A stand out moment which really embodies the playful nature of the production is the hilarious fight scene, outrageously farcical and absolute comedy perfection. The frequent witty exchanges between cast and audience further add to the playfulness and accessibility of this piece.

A highlight of Chester’s summer season for ten years now with productions as strong as this there is no doubt the Grosvenor Park Open Air Theatre will be celebrating birthdays for many years to come.

Outrageously good fun for all the family.

Twelfth Night is being performed at various dates over the summer further information and tickets can be found here.

Little Shop of Horrors

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Little Shop of Horrors – Storyhouse, Chester

Director: Stephen Mear

Music and Lyrics: Howard Ashman

Music: Alan Menken

Reviewer: Matt Forrest

Star rating: ****

Little Shop of Horrors has all the ingredients of a great story: a love story between two beautiful souls who life has constantly mistreated. Throw into the mix themes of greed, fame and lust, and of course a giant man-eating plant!

The much-loved musical arrives at the Storyhouse for a spring run that is filled with toe-tapping tunes, absurd comedy and a hefty splattering of blood-soaked gore.

Based on the original film by B-movie maestro Roger Corman, we meet timid florist Seymour, the much put-upon assistant shop for Mr Mushnik. Seymour has a lot to deal with; Mushnik’s flower shop is going under fast due to its location on Skid Row, the wrong part of town. He is head-over-heels in love with his co-worker, Audrey and to cap it all off Seymour has discovered a new strange and unusual plant, which he has named the Audrey II. The trouble is, Audrey II is wilting away before his eyes. Following an accident with a rose bush, Seymour soon learns that Audrey II has an appetite for something a little stronger than Miracle Grow. However, as the plant grows bigger, Mushnik rakes in more and more money. Could this little botanic marvel be Seymour’s ticket to winning the girl of his dreams and the chance to leave behind Skid Row for ever, and if so, at what cost?

Little Shop of Horrors at Storyhouse, Chester, 2019

Little Shop of Horrors is an absolute treat and well worth catching. Some great catchy numbers from Alan Menken and lyrists Howards Ashman, stand out songs being the company ensemble sung Skid Row (Downtown) and the up tempo yet sinister Feed Me (Get it).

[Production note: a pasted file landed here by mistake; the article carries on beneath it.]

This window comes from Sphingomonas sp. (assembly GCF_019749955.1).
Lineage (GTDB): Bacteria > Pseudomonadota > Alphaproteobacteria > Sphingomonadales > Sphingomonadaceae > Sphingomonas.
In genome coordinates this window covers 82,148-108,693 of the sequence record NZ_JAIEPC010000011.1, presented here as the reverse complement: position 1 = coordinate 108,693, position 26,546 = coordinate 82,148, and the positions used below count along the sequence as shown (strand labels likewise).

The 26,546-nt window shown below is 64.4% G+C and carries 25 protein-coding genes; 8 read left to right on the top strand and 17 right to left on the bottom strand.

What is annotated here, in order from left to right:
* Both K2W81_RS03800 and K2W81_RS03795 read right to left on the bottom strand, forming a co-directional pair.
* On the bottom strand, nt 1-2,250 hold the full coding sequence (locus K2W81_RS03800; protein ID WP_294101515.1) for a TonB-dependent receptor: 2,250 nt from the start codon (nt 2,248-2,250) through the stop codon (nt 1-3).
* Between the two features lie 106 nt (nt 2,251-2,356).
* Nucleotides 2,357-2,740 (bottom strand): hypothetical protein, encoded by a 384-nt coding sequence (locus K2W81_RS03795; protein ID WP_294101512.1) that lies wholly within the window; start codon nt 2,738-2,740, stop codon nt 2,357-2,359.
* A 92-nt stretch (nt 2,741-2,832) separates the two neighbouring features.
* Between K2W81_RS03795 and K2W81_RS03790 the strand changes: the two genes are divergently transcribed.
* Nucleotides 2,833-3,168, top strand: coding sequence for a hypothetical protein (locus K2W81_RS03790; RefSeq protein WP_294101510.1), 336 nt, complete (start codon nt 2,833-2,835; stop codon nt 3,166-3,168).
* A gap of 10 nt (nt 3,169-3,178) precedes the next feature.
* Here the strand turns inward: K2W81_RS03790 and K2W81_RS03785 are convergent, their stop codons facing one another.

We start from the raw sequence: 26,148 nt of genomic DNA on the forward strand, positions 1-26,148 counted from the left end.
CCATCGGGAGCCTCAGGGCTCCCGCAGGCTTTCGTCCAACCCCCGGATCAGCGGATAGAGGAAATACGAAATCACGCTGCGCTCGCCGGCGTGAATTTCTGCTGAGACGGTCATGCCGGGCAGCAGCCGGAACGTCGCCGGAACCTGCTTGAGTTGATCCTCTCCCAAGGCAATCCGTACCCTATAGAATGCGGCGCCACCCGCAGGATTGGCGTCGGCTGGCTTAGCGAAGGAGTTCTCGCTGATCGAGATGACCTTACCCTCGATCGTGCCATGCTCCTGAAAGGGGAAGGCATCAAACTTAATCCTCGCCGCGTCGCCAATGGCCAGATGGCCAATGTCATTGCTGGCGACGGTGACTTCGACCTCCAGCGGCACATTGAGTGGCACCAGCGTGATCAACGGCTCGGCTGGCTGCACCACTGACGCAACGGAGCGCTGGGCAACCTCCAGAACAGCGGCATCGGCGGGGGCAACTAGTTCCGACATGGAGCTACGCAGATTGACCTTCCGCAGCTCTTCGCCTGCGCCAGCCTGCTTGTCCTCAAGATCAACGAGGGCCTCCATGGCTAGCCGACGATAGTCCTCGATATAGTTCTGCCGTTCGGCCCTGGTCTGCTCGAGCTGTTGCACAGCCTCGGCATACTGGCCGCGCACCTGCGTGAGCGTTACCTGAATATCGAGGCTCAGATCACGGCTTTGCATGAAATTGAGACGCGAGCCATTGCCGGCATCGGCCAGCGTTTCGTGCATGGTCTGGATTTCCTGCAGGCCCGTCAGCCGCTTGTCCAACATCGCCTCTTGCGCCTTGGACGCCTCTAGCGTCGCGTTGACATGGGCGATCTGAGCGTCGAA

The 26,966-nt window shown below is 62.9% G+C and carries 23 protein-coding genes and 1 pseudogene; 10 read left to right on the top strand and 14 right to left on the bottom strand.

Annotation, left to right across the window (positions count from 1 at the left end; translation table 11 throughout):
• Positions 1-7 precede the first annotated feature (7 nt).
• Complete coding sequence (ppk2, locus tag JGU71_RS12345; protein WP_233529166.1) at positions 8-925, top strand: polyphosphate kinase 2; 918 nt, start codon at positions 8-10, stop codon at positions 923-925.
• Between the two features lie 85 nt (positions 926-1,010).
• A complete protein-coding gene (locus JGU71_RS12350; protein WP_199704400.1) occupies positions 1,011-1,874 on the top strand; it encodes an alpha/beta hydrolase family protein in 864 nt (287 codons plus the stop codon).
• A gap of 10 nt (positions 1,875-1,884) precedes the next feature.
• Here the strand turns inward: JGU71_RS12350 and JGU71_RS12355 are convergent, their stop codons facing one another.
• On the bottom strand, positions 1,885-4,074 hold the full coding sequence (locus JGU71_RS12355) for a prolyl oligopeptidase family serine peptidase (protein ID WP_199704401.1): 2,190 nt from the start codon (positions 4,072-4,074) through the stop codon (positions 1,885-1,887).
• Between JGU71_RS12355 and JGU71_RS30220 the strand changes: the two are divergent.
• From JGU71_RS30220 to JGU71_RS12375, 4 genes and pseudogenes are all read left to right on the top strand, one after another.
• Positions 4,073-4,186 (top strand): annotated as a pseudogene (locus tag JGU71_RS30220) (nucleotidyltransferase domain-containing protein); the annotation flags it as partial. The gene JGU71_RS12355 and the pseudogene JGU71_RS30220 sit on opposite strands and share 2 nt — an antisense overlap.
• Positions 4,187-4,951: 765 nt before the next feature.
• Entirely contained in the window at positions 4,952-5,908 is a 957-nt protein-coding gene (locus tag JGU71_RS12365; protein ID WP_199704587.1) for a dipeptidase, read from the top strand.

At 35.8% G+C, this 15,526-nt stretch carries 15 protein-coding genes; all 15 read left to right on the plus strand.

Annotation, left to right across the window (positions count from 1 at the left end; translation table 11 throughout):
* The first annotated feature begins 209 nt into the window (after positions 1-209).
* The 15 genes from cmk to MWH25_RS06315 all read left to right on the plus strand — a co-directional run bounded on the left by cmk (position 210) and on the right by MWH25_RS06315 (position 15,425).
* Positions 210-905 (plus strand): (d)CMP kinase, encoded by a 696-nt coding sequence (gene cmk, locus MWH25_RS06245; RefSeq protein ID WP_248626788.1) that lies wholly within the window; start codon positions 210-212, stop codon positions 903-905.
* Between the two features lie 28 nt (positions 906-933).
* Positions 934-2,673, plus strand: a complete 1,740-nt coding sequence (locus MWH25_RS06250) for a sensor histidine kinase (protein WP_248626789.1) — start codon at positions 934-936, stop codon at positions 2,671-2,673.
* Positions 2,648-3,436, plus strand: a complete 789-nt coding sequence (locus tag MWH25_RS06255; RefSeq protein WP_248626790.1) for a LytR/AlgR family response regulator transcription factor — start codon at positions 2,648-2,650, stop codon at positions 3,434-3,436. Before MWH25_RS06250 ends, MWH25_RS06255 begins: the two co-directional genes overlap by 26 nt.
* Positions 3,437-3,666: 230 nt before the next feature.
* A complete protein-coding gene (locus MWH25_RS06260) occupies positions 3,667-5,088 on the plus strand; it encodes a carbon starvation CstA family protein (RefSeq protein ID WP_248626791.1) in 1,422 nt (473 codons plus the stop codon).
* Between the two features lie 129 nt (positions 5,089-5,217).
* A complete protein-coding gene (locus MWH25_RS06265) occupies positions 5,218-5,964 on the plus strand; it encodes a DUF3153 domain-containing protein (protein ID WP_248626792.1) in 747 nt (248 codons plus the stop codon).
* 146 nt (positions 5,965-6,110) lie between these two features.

The cast are on great form with Joshua Lay and Michelle Bishop showing great chemistry as Seymour and Audrey: their rendition of the musical’s signature tune Suddenly Seymour brought the house down. The supporting cast are also great. Cindy Belliot, Tanisha Spring and Emily-Mae, are in fine voice as the sassy residents of Skid Row, Chiffon Crystal, and Ronette. Tony Timberlake is equally impressive as the devious Mr Mushnik, whilst Stephane Anelli, puts in a hilarious and scene-stealing turn as Orin, Audrey’s sadistic dentist boyfriend.

Ryan O’ Gorman and Brett Sheils do an amazing job bringing Audrey II to life, with Gorman giving the plant attitude and menace, Audrey II gets all the best lines and Gorman makes the most of them.

Tonight’s performance was not without its flaws, there were a few timing issues but these are minor quibbles for what is a fun enjoyable, heartfelt darkly comic night at the theatre. If you don’t enjoy this then maybe you need to take a closer look inside Audrey II, she’ll take all of those reservations away!

 

Little Shop of Horrors is at the Storyhouse, Chester till the June 2nd tickets available at:

https://www.storyhouse.com/event/little-shop-of-horrors

 

The Crucible

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Opening Night verdict ⭐️⭐️⭐️⭐️

Writer Nikki Cotter

First performed back in 1953, the themes raised in Arthur Miller’s The Crucible continue to speak true today, illustrated to gripping and dramatic effect in this bold and atmospheric production from director Geraldine Alexander.

When Arthur Miller wrote the play back in the 1950’s he used the Salem witch trials as a metaphor for the rife anti-communism which was gripping the United States at the time. Liberal thinking was seen as a challenge to American society and authorities acted quickly to stamp it out, something we see ever-present in the political climate of today.

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The Crucible transports us to 1692, where a small farming town has been gripped by a frenzied paranoia as witchcraft rumours swiftly circulate and fear takes hold. As accusations rise innocent women and the men who defend them are led to the gallows, their only hope of surviving, confessing the unthinkable. Catastrophic events unfold as a frenzied and fearful hysteria grips the town.